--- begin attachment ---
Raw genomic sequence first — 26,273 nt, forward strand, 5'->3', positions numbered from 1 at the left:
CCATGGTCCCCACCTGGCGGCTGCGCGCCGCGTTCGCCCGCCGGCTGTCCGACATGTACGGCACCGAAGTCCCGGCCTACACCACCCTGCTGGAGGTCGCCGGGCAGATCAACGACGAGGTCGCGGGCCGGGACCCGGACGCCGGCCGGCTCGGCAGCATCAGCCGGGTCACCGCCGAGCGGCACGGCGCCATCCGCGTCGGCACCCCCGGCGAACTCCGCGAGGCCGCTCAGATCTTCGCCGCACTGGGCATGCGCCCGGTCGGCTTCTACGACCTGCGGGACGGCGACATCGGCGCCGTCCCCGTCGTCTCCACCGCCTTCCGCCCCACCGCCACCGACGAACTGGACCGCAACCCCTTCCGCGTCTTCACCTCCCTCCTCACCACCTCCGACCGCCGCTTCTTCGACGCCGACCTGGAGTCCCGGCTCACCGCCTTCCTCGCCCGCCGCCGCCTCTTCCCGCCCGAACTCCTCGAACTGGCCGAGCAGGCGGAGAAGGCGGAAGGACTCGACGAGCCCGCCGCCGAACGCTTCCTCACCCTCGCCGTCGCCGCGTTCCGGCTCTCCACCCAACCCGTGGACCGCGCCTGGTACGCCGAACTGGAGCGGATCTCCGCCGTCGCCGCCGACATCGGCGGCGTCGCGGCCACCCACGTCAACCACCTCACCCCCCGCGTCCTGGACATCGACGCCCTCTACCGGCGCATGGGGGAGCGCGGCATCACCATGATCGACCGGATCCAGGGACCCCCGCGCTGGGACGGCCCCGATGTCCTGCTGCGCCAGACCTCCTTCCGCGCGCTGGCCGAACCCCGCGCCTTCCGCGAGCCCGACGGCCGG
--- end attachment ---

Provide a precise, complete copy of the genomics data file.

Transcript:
Raw genomic sequence first — 26,273 nt, forward strand, 5'->3', positions numbered from 1 at the left:
CCATGGTCCCCACCTGGCGGCTGCGCGCCGCGTTCGCCCGCCGGCTGTCCGACATGTACGGCACCGAAGTCCCGGCCTACACCACCCTGCTGGAGGTCGCCGGGCAGATCAACGACGAGGTCGCGGGCCGGGACCCGGACGCCGGCCGGCTCGGCAGCATCAGCCGGGTCACCGCCGAGCGGCACGGCGCCATCCGCGTCGGCACCCCCGGCGAACTCCGCGAGGCCGCTCAGATCTTCGCCGCACTGGGCATGCGCCCGGTCGGCTTCTACGACCTGCGGGACGGCGACATCGGCGCCGTCCCCGTCGTCTCCACCGCCTTCCGCCCCACCGCCACCGACGAACTGGACCGCAACCCCTTCCGCGTCTTCACCTCCCTCCTCACCACCTCCGACCGCCGCTTCTTCGACGCCGACCTGGAGTCCCGGCTCACCGCCTTCCTCGCCCGCCGCCGCCTCTTCCCGCCCGAACTCCTCGAACTGGCCGAGCAGGCGGAGAAGGCGGAAGGACTCGACGAGCCCGCCGCCGAACGCTTCCTCACCCTCGCCGTCGCCGCGTTCCGGCTCTCCACCCAACCCGTGGACCGCGCCTGGTACGCCGAACTGGAGCGGATCTCCGCCGTCGCCGCCGACATCGGCGGCGTCGCGGCCACCCACGTCAACCACCTCACCCCCCGCGTCCTGGACATCGACGCCCTCTACCGGCGCATGGGGGAGCGCGGCATCACCATGATCGACCGGATCCAGGGACCCCCGCGCTGGGACGGCCCCGATGTCCTGCTGCGCCAGACCTCCTTCCGCGCGCTGGCCGAACCCCGCGCCTTCCGCGAGCCCGACGGCCGG